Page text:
Is your flash drive fast enough for Vista’s ReadyBoost?

Ed Bott's blog post on the subject is enlightening, but a bit late, seeing as I already went out and bought a 2 GB flash drive from SanDisk that simply does not measure up, making less than half it's advertised speed on several tests. (Having used a special discount coupon, I cannot return the device, either, and am taking things up directly with the maker. More on this as it happens.

Be sure to follow the first link in the post by Bott, which will take you to a post by George Ou with more information on the same subject.

And watch out when buying flash memory devices. I sure wish I had.


Thursday, January 18, 2007

Windows Vista Team Blog : Multiple announcments about Vista Pricing

Yesterday, the upgrades within versions of Vista were announced on the Vista Blog.

Good news arrives today on several Windows Vista-related fronts, my friends ... read on.

Windows Anytime Upgrade

Today we're announcing further detail on how Windows Anytime Upgrade works. Come 30 January, Windows Anytime Upgrade will allow customers to purchase and download a digital key to upgrade to a more feature-rich edition of Windows Vista. The user will then complete the upgrade process by inserting the Windows Vista DVD that came with their PC or with their retail purchase of Windows Vista. The program will be available in the US, Canada, Europe and Japan.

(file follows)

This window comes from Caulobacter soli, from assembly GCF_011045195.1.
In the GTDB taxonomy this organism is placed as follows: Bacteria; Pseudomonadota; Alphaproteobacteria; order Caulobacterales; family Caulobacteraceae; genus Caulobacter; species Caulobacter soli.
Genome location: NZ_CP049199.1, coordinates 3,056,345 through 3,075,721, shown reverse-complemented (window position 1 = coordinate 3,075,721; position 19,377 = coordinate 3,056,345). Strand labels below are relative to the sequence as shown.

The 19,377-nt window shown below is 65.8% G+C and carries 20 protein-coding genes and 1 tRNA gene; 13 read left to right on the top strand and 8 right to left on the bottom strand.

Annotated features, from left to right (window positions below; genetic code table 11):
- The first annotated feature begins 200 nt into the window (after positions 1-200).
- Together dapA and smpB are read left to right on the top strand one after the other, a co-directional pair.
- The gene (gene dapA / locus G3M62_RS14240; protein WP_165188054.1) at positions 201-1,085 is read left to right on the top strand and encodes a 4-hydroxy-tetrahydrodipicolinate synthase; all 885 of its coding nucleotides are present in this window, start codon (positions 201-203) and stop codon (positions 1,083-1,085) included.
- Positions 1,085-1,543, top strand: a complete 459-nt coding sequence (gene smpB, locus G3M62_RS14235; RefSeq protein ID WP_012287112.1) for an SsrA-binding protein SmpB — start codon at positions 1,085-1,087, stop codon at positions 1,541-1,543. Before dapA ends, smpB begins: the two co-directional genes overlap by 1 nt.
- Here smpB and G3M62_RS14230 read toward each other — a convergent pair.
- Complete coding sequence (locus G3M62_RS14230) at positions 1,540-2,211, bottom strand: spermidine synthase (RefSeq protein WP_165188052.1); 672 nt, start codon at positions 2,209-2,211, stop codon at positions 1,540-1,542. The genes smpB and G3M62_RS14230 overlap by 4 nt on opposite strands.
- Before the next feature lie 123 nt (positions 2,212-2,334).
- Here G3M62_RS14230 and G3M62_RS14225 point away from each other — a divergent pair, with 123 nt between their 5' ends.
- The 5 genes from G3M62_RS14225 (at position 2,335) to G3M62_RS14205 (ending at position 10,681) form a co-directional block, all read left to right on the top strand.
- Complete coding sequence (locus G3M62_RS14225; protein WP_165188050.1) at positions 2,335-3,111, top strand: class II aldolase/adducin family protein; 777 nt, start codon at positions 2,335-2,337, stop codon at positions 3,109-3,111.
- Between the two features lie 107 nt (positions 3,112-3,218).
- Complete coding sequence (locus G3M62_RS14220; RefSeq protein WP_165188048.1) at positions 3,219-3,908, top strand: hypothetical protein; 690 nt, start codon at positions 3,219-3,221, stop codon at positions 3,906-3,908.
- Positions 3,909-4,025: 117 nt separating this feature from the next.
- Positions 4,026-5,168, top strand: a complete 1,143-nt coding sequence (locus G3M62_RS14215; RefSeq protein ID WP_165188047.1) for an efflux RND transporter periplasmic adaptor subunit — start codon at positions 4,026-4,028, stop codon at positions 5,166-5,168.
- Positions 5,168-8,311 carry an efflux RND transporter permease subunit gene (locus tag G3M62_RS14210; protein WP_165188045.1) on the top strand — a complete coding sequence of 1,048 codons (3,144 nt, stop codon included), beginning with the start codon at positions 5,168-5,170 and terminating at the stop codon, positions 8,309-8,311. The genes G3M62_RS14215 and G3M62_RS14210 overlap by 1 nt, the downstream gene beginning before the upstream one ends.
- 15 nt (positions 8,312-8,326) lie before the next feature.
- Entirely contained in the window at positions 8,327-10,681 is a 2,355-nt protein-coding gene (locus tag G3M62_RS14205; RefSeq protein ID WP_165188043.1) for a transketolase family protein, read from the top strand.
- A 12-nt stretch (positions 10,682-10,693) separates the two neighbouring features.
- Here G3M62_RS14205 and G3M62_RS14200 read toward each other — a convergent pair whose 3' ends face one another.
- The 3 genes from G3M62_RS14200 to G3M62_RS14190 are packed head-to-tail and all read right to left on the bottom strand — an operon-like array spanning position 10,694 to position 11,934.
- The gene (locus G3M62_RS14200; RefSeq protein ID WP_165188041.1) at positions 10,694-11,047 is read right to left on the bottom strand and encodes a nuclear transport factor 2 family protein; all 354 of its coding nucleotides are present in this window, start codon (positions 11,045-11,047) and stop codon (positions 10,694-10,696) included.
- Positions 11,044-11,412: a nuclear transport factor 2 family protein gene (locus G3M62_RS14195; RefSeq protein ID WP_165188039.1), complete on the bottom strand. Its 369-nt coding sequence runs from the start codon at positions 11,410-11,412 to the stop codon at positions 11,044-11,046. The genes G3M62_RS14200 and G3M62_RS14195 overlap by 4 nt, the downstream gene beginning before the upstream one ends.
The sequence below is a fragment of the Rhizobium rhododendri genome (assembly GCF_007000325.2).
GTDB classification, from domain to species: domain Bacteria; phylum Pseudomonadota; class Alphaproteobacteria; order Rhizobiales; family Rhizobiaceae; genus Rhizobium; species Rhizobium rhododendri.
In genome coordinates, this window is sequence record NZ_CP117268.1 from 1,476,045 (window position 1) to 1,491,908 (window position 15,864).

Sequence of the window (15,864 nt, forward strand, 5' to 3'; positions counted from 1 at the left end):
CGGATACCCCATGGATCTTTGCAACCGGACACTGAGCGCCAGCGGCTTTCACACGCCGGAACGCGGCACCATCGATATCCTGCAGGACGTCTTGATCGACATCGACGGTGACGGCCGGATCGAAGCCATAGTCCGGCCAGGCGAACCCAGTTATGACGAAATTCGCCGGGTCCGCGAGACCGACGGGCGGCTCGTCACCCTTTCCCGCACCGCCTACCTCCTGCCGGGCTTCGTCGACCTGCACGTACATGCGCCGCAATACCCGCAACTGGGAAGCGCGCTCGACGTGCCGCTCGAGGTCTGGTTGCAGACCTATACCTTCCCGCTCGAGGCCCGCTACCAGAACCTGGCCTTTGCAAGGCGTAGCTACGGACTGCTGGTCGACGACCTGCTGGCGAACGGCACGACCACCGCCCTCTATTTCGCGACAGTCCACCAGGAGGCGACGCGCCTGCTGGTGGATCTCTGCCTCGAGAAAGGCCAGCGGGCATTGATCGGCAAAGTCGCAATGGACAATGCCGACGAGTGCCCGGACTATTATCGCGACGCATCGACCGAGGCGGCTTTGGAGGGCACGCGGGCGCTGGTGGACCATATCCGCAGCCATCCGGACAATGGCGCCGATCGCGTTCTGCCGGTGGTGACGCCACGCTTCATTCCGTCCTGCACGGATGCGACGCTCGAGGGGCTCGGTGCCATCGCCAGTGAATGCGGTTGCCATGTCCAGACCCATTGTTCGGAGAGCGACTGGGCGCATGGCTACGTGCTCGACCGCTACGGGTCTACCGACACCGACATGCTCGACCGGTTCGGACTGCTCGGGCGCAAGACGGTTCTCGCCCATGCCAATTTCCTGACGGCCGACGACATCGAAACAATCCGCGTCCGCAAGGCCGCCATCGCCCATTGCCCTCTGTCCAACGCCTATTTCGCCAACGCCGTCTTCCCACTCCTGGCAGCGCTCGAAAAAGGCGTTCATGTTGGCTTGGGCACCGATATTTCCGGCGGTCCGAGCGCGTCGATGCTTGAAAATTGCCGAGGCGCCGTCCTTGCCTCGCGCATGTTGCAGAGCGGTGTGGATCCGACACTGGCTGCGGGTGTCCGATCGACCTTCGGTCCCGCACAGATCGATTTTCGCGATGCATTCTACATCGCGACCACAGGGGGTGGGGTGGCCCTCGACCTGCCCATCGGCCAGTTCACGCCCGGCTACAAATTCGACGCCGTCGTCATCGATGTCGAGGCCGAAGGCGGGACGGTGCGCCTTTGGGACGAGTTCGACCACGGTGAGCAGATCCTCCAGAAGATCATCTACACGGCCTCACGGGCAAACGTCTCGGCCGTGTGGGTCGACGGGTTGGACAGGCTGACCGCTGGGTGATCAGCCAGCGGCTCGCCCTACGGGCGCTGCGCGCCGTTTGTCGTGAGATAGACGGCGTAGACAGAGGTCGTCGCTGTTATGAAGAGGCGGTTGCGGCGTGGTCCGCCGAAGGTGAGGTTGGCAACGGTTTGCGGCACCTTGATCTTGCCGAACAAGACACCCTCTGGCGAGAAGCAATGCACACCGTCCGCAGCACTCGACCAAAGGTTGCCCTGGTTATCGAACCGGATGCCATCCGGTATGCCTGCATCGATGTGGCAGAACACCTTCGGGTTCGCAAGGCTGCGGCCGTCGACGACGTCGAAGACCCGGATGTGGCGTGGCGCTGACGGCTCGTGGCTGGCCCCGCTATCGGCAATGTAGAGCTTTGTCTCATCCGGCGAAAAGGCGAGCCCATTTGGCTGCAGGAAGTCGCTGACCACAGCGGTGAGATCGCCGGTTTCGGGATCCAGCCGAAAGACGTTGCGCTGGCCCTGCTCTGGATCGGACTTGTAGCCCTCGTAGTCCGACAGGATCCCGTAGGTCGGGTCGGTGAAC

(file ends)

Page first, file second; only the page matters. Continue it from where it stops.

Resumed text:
Manufacturer's suggested retail prices (MSRP) to upgrade from a more basic version of Windows Vista are:

* Home Basic --> Home Premium: $79
* Home Basic --> Ultimate: $199
* Home Premium --> Ultimate: $159
* Business --> Ultimate: $139

We've designed Windows Anytime Upgrade as a measure of convenience for our customers and hope it proves to be a way for you to more easily advance to a more fully-featured edition of Windows Vista.

Windows Family Discount

Also, today we're announcing news that makes it easier and more economical for those of you with multiple systems at home -- like many of you who read this blog -- to upgrade to Windows Vista. If you have need for fewer than 5 licenses for home use, you can upgrade all of your home systems by taking advantage of the Windows Vista Family Discount. (Volume licensing is the way to go if you have need for more than 5 licenses.) This program will also begin at our retail availability launch on 30 January.

The Windows Vista Family Discount was in part inspired by feedback from tech enthusiasts like you who told us that previously it was less than convenient to upgrade every node on their home networks.